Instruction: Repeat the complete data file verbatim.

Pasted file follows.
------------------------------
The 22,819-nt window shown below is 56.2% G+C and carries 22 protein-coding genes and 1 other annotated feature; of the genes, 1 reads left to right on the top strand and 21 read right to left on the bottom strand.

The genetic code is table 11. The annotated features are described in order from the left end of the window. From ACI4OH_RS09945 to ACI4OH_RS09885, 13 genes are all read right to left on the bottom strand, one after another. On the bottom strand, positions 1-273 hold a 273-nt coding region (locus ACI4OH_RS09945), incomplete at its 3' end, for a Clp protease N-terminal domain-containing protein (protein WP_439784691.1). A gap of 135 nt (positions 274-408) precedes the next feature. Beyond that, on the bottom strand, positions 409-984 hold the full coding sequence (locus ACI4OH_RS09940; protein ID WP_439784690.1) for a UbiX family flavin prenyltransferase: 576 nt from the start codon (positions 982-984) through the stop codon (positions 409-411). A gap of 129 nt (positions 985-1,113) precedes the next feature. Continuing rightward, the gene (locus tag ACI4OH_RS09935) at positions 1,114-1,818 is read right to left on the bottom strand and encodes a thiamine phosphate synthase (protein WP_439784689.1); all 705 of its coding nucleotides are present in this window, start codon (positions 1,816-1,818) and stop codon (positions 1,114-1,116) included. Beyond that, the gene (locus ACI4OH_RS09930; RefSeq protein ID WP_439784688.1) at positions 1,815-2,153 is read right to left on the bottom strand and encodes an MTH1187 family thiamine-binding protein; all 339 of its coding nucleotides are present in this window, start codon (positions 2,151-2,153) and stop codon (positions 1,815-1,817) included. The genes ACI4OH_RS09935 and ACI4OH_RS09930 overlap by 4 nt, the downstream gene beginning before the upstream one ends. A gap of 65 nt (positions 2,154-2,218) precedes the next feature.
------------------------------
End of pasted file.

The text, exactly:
The 22,819-nt window shown below is 56.2% G+C and carries 22 protein-coding genes and 1 other annotated feature; of the genes, 1 reads left to right on the top strand and 21 read right to left on the bottom strand.

The genetic code is table 11. The annotated features are described in order from the left end of the window. From ACI4OH_RS09945 to ACI4OH_RS09885, 13 genes are all read right to left on the bottom strand, one after another. On the bottom strand, positions 1-273 hold a 273-nt coding region (locus ACI4OH_RS09945), incomplete at its 3' end, for a Clp protease N-terminal domain-containing protein (protein WP_439784691.1). A gap of 135 nt (positions 274-408) precedes the next feature. Beyond that, on the bottom strand, positions 409-984 hold the full coding sequence (locus ACI4OH_RS09940; protein ID WP_439784690.1) for a UbiX family flavin prenyltransferase: 576 nt from the start codon (positions 982-984) through the stop codon (positions 409-411). A gap of 129 nt (positions 985-1,113) precedes the next feature. Continuing rightward, the gene (locus tag ACI4OH_RS09935) at positions 1,114-1,818 is read right to left on the bottom strand and encodes a thiamine phosphate synthase (protein WP_439784689.1); all 705 of its coding nucleotides are present in this window, start codon (positions 1,816-1,818) and stop codon (positions 1,114-1,116) included. Beyond that, the gene (locus ACI4OH_RS09930; RefSeq protein ID WP_439784688.1) at positions 1,815-2,153 is read right to left on the bottom strand and encodes an MTH1187 family thiamine-binding protein; all 339 of its coding nucleotides are present in this window, start codon (positions 2,151-2,153) and stop codon (positions 1,815-1,817) included. The genes ACI4OH_RS09935 and ACI4OH_RS09930 overlap by 4 nt, the downstream gene beginning before the upstream one ends. A gap of 65 nt (positions 2,154-2,218) precedes the next feature.